Worst-than-expected results from computer maker Dell and homebuilder D.R. Horton helped push stocks lower on Friday in the third straight negative session for Wall Street.

Dell Inc slid 9 percent to $14.44 a day after it reported a 54 percent drop in third-quarter profit and sales that missed estimates.

Investors have been watching the technology sector closely after a big run-up, with the S&P information technology sector <.GSPT> soaring more than 70 percent from its March lows. On Thursday, tech shares were pummeled after a bearish analyst comment on semiconductors.

On the back of very weak numbers from Dell, profits have been taken on tech stocks, said Chad Morganlander, portfolio manager at Stifel Nicolaus & Co in Florham Park, New Jersey.

D.R. Horton Inc tumbled 13 percent to $10.66 after the No. 2 U.S. homebuilder reported a fourth-quarter loss that was wider than expected and said market conditions were still challenging.

The results came in the same week that data showed new housing starts fell to their lowest level in six months in October. [ID:nN1738618] The Dow Jones home construction index <.DJUSHB> declined nearly 5 percent, the largest daily decline this month.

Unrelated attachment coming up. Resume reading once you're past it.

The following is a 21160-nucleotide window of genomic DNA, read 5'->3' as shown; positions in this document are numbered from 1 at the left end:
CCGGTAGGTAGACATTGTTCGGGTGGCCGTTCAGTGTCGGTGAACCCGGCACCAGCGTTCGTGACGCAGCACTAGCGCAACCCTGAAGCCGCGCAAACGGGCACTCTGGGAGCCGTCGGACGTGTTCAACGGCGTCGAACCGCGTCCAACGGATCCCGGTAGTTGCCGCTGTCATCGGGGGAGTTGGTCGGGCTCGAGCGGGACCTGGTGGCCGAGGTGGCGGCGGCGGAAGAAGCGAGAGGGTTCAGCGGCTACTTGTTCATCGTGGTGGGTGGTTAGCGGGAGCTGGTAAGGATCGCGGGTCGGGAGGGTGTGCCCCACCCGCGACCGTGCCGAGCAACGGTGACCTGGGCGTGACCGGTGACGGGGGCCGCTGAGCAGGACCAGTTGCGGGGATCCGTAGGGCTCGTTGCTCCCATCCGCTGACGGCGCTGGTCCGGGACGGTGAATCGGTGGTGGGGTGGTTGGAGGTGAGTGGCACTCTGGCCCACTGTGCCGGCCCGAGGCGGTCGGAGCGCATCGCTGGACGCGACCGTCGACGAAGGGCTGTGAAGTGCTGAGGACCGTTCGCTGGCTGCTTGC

The Dow Jones industrial average <.DJI> lost 57.36 points, or 0.56 percent, to 10,275.08. The Standard & Poor's 500 Index <.SPX> fell 7.60 points, or 0.69 percent, to 1,087.30. The Nasdaq Composite Index <.IXIC> dropped 19.14 points, or 0.89 percent, to 2,137.68.

Friday marks the third straight day of declines, as investors reassess the global economic outlook and see few reasons to make big bets after the market has jumped 20 percent this year.

People are assessing risk and what they want to hold to on into year end, said Frank Lesh, futures analyst and broker at FuturePath Trading LLC in Chicago.

December crude oil futures fell 1 percent to $76.65 a barrel, hurt by a stronger U.S. dollar. Stocks in the energy sector dipped, with the S&P energy index <.GSPE> off 1,3 percent.

Dow component General Electric Co shed 1.5 percent to $15.53 after the Financial Times reported GE and Vivendi SA were at least $1 billion apart in their valuation of Vivendi's stake in NBC Universal, dampening hopes of a swift sale.

Goldman Sachs Group Inc declined 1.3 percent to $170.62 after the Wall Street Journal reported large shareholders have asked the investment bank -- on track to pay out the biggest bonuses in its history -- to pass more profits to investors.

(Editing by Jeffrey Benkoe)